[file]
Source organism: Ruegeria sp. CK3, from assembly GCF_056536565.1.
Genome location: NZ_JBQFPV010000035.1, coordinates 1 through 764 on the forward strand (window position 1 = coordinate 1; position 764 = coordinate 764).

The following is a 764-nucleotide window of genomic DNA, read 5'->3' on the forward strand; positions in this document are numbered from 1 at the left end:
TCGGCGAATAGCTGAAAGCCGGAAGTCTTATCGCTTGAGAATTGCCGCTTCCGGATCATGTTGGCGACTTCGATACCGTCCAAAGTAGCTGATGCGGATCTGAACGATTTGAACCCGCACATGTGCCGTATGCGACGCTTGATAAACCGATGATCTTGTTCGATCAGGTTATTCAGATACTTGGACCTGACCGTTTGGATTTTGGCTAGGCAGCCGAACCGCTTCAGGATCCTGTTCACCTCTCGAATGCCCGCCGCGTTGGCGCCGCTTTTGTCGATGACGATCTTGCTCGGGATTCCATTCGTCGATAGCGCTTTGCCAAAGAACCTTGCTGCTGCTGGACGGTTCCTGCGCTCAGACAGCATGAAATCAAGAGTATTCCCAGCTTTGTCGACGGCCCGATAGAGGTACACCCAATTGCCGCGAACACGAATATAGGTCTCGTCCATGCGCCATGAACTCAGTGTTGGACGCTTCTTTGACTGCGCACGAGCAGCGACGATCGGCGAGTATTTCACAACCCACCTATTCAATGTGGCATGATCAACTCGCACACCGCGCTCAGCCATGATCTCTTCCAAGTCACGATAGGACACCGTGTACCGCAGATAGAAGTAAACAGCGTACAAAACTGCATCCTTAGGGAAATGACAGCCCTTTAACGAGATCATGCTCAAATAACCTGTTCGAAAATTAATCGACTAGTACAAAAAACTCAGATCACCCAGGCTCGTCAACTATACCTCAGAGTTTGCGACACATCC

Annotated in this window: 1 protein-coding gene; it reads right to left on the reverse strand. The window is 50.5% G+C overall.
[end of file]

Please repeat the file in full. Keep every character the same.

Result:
Source organism: Ruegeria sp. CK3, from assembly GCF_056536565.1.
Genome location: NZ_JBQFPV010000035.1, coordinates 1 through 764 on the forward strand (window position 1 = coordinate 1; position 764 = coordinate 764).

The following is a 764-nucleotide window of genomic DNA, read 5'->3' on the forward strand; positions in this document are numbered from 1 at the left end:
TCGGCGAATAGCTGAAAGCCGGAAGTCTTATCGCTTGAGAATTGCCGCTTCCGGATCATGTTGGCGACTTCGATACCGTCCAAAGTAGCTGATGCGGATCTGAACGATTTGAACCCGCACATGTGCCGTATGCGACGCTTGATAAACCGATGATCTTGTTCGATCAGGTTATTCAGATACTTGGACCTGACCGTTTGGATTTTGGCTAGGCAGCCGAACCGCTTCAGGATCCTGTTCACCTCTCGAATGCCCGCCGCGTTGGCGCCGCTTTTGTCGATGACGATCTTGCTCGGGATTCCATTCGTCGATAGCGCTTTGCCAAAGAACCTTGCTGCTGCTGGACGGTTCCTGCGCTCAGACAGCATGAAATCAAGAGTATTCCCAGCTTTGTCGACGGCCCGATAGAGGTACACCCAATTGCCGCGAACACGAATATAGGTCTCGTCCATGCGCCATGAACTCAGTGTTGGACGCTTCTTTGACTGCGCACGAGCAGCGACGATCGGCGAGTATTTCACAACCCACCTATTCAATGTGGCATGATCAACTCGCACACCGCGCTCAGCCATGATCTCTTCCAAGTCACGATAGGACACCGTGTACCGCAGATAGAAGTAAACAGCGTACAAAACTGCATCCTTAGGGAAATGACAGCCCTTTAACGAGATCATGCTCAAATAACCTGTTCGAAAATTAATCGACTAGTACAAAAAACTCAGATCACCCAGGCTCGTCAACTATACCTCAGAGTTTGCGACACATCC

Annotated in this window: 1 protein-coding gene; it reads right to left on the reverse strand. The window is 50.5% G+C overall.